7
$\begingroup$

Say a nonconstant polynomial $p(z)$ is $k$-magical if it satisfies the following properties:

  • $p$ is of the form $$p(z) = a_{k-1} z^{k-1} + a_{k-2} z^{k-2} + \cdots + a_1 z + 1$$ where each $a_i \in \{0, 1\}$.
  • None of the roots of $p$ are roots of unity.
  • $|p(\omega)|^2 \in \mathbb{N}$ for all $k$th roots of unity $\omega$.

There is a $7$-magical polynomial: $p(z) = z^3 + z+ 1$.

Also, a $13$-magical polynomial: $p(z) = z^6 + z^5 + z^2 + 1$.

My question: for which $k$ does a $k$-magical polynomial exist?

Follow-up: What if we only require $|p(\omega)|^2 \in \mathbb{N}$ when $\omega$ is a primitive root of unity? Then, as Gerry Myerson mentions in the comments below, every even $k$ has a $k$-magical polynomial.

$\endgroup$
  • 3
    $\begingroup$ If $k$ is even, then $z^{k/2}+z+1$ is "magical". $\endgroup$ – Gerry Myerson Jan 21 '15 at 3:31
  • $\begingroup$ This works with $z = \exp(2\pi i j/k)$ when $j$ is odd, but if $j$ is even, this polynomial isn't magical. I have clarified in the problem statement my intention that a $k$-magical polynomial evaluated at any $k$th root of unity should have integral norm. $\endgroup$ – user61921 Jan 21 '15 at 3:51
  • 2
    $\begingroup$ Isn't $p(x)=x$ a "magical" polynomial for all $k>1$? It is non-contant, has coefficients in $\{0,1\}$ and has degree $<k$, its only root is $0$ which is not a root of unity, and $|p(\omega)|^2=1\in \mathbb{N}$ for all $k$th roots of unity $\omega$. This last fact comes from noting that $|x|^2=1$ for any complex number on the unit circle. $\endgroup$ – Pace Nielsen Jan 21 '15 at 4:02
  • $\begingroup$ You are correct, and I forgot to exclude this case. I am interested in finding "nontrivial" examples of magical polynomials, and I suppose the identity polynomial should count as "trivial." $\endgroup$ – user61921 Jan 21 '15 at 4:05
  • 2
    $\begingroup$ @Gerry Myerson. I disagree. Say $k=2p$, so that your polynomial is $z^p+z+1$. The $k$th roots split into two subsets, those such that $\omega^p+1=0$ and those such that $\omega^p=1$. The first case is OK because $|p(\omega)|^2=|\omega|^2=1$. But the second case yields $|p(\omega)|^2=|\omega+2|^2=5+2(\omega+\omega^{-1})$, which is not an integer in general. $\endgroup$ – Denis Serre Jan 21 '15 at 10:10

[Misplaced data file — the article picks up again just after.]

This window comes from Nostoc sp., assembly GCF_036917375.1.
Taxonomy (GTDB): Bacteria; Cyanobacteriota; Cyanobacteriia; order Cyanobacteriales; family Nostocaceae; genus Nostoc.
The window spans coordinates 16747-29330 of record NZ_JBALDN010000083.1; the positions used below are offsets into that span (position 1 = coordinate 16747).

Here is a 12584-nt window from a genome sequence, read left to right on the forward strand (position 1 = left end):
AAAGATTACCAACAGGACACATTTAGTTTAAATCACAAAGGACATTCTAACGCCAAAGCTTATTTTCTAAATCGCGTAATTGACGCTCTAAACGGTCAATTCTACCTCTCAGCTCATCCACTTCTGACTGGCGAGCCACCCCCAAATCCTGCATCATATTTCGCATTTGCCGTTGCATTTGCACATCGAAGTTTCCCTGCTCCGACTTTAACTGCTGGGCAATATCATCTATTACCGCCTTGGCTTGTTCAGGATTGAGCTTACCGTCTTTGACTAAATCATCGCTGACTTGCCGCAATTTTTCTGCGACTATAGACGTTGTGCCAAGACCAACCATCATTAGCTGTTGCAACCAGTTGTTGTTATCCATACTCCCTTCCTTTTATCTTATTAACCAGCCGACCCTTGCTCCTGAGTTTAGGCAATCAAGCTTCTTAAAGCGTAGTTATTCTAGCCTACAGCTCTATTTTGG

2
$\begingroup$

Not a complete answer, but a partial result. Assume that $p\in{\mathbb Z}[X]$ is such that $|p(\omega)|^2=m\in{\mathbb N}$ for some primitive $k$-th root of unity $\omega$. Let $\phi_k$ be the cyclotomic polynomial (irreducible over ${\mathbb Q}$). It is reciprocal, thus the primitive roots $\alpha$ satisfy actually a polynomial identity $R_k(\alpha+\alpha^{-1})=0$ with $R_k\in{\mathbb Z}[X]$ irreducible. By assumption, $$m=p(\omega)p(\bar\omega)=p(\omega)p(\omega^{-1}).$$ There exists a $q\in{\mathbb Z}[X]$ such that $p(X)p(X^{-1})=q(X+X^{-1})$. Therefore $R_k$ and $q-m$ have a common root $\omega+\omega^{-1}$. Because $R_k$ is irreducible, we see that $R_k$ divides $q-m$. We conclude that actually

$|p(\alpha)|^2$ is constant when $\alpha$ runs over the primitive $k$-th roots.

In particular, $|p(\alpha)|^2$ is an integer for every primitive $k$-th root.

Now, the problem posed in the MO question is to find pairs $(m,S)$ with $m\ge1$ an integer, $S\in{\mathbb Z}[X]$, such that $$m+(SR_k)(X+X^{-1})$$ splits as $p(X)p(X^{-1})$ where $p$ has coefficients in $\{0,1\}$.

$\endgroup$
1
$\begingroup$